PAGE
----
Dundee is a small city to have two senior football teams. So it should not be treated as surprising if a local boy ends up playing for the rivals against the side he grew up favouring.
Even in larger cities such as Liverpool, it is not uncommon. Revered Liverpool striker Ian Rush did so, as did Michael Owen and Robbie Fowler – all Evertonians. More recently in Edinburgh, Jason Cummings has experienced the surreal feeling of playing for the enemy, having switched from boyhood heroes Hearts to Hibs.
Now it is Simon Murray’s turn to cross a great divide. The flame-haired Dundee United striker placed himself in the pre-derby spotlight by scoring his first goal for the club on Saturday against Motherwell, comically tripping over in the process of celebrating the decisive strike in United’s 2-0 win.
He was receiving pelters from his team-mates for that yesterday at the Dundee United training base in St Andrews. But this is nothing compared to what he expects to face from the visiting fans this evening as he steps out for Dundee United against Dundee. The spotlight is on Murray in any case after his debut goal. He was also picked out by his manager, Jackie McNamara, as one to watch this season on the back page of local paper the Evening Telegraph yesterday, where the headline was: “United gaffer predicting big things from Simon”.
Aged only 23, he was still the third oldest player in the tender-aged side that finished against Motherwell. With striker Rodney Sneijder having returned to the Netherlands with a suspected viral infection, Murray is likely to feature at some point this evening.
Murray was already guaranteed to be a central figure as he prepares for a game he immediately looked out for when the fixtures were announced earlier this summer.
I used to go to every derby game… I won’t say which end I was inSimon Murray
“It’s the best game and I can’t wait to experience it because very few people from Dundee can ever say they’ve played in a derby,” he said.
He is a keen student of this particular clash, having gone to his fair share over the years. “I used to go to pretty much every derby because, although I was playing on a Saturday, they were often moved to the Sunday,” Murray explained, before adding with a smile: “I won’t say what end I was in – but that’s just one of those things.”
Indeed he didn’t say, but he didn’t have to. Pressed for his favourite Dundee derby moments over the years, the two memories he dredged up involved James Grady and Giorgi Nemsadze. “I remember back to James Grady playing and Georgi Nemsadze scoring at Tannadice,” he said.
Grady scored a memorable winner for Dundee at Tannadice in 1998 before himself later turning out for United. Nemsadze, meanwhile, sealed his place in Dundee FC legend for a chipped goal that secured a 2-0 win in November 2000, once again at United’s ground.
But don’t take these victories to mean Tannadice has been a fertile place in recent times for Dundee – the Dens Park side are without a competitive win there since the mid 2000s, when Steve Lovell and John Sutton scored in a 2-1 victory in August 2004.
Since that game was played on a Sunday, there is every chance Murray might have been there, cheering from the Dundee end of the ground.
Not that he was expanding on this yesterday. Instead, he was shooting down suggestions from Dundee fans – including many of his own friends – who say the Dens Park side could finally finish above United this season.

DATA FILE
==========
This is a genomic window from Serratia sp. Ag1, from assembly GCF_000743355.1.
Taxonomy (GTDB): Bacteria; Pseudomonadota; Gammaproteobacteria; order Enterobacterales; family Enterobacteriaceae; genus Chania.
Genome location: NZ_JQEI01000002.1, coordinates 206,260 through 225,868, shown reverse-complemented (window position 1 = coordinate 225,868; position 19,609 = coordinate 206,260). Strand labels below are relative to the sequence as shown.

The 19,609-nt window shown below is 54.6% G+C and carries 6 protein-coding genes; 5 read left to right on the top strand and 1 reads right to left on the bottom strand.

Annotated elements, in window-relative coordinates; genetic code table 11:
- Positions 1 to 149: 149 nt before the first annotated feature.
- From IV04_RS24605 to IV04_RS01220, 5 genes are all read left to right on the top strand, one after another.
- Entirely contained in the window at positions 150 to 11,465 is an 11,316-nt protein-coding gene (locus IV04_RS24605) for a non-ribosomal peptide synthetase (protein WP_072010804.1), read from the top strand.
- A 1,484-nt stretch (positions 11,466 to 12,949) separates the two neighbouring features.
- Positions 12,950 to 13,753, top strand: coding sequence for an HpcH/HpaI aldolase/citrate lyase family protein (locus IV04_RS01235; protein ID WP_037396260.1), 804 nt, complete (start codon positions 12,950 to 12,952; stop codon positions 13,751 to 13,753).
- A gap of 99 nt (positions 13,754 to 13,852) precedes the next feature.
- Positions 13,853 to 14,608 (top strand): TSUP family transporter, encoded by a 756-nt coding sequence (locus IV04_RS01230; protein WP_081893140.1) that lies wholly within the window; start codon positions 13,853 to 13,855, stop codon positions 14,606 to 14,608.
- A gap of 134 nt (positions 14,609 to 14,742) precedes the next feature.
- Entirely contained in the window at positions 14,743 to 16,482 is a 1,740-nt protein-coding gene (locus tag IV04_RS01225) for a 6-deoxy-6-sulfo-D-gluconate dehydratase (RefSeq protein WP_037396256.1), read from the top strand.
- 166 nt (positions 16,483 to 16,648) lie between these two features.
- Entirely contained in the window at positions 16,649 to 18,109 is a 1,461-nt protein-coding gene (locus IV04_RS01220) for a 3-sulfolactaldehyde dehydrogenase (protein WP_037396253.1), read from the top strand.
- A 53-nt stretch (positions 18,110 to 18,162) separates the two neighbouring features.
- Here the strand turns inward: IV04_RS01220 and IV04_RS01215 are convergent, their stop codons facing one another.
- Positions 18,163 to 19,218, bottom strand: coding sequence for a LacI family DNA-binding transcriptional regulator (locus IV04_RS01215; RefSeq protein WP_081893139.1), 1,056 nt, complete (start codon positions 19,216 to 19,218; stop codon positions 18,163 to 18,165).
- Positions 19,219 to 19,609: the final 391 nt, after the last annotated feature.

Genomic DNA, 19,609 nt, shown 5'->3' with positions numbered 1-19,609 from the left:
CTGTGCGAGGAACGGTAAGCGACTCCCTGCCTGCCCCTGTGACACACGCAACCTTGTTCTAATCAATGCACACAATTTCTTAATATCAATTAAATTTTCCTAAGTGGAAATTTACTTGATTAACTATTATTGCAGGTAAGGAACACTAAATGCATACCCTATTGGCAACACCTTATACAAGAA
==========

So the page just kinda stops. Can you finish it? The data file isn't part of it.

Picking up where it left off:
This hasn’t happened since 2002-03, although the Dundee sides have only been in the same division in three of the seasons since. “They have said that every year, to be honest,” dismissed Murray.
“It’s not happened yet and I don’t think it will happen.
“Being from Dundee I know what the fans are like, the majority of my pals are Dundee fans. They have been giving me a bit of stick but, hopefully, I’ll have the last laugh this week.
“They can be like that because we’re not going to shout about being ahead of them. They can say what they want, it will be their downfall if they do.
Murray revealed he will have family in both ends of the ground tonight. His father, Gary, a Dundonian as well, was signed by the Dens Park club on S forms from Errol Rovers, along with Gavin and Ian Redford.
The Redfords were kept on. Murray wasn’t. While he might once have had Dundee leanings, Murray senior’s feelings have long since dissipated over the course of a career where he also played for Hibs and Forfar Athletic, as well as enjoying two successful spells with Montrose.
“I will have family there, some support Dundee and some support United,” said Murray junior. “So there’s a bit of divide and the household might not be a happy one depending on the result. My dad played for Dundee years ago but they released him ,so I think he holds something against them for that. He’ll be hoping United win this week, that’s for sure.”
And so, of course, is Murray, who joined United last January in a £50,000 deal but was then re-loaned back to former club Arbroath. The striker admits he found it hard to adapt to full-time training while also joining his Arbroath team-mates at night as they prepared for the weekend’s game. Now able to concentrate on United, he believes he is reaping the rewards.
“I appreciate the opportunity because it’s everyone’s dream to play football every day,” he said. “This time last year I was on a building site doing the same as everyone else does. But I’ve been given this chance, it’s a dream and I am just enjoying it,” he said. “The full-time training has helped loads. I struggled with it to start with because I was training here every day then with Arbroath at night. So when a Saturday came I felt like I had no energy left. But now I feel much fitter, faster and stronger these days. I’m sharper, too, from playing with better players, that improves you a lot.”
He didn’t add that Dundee had better be beware. But these were ominous words for his old friends on the dark blue side of the city.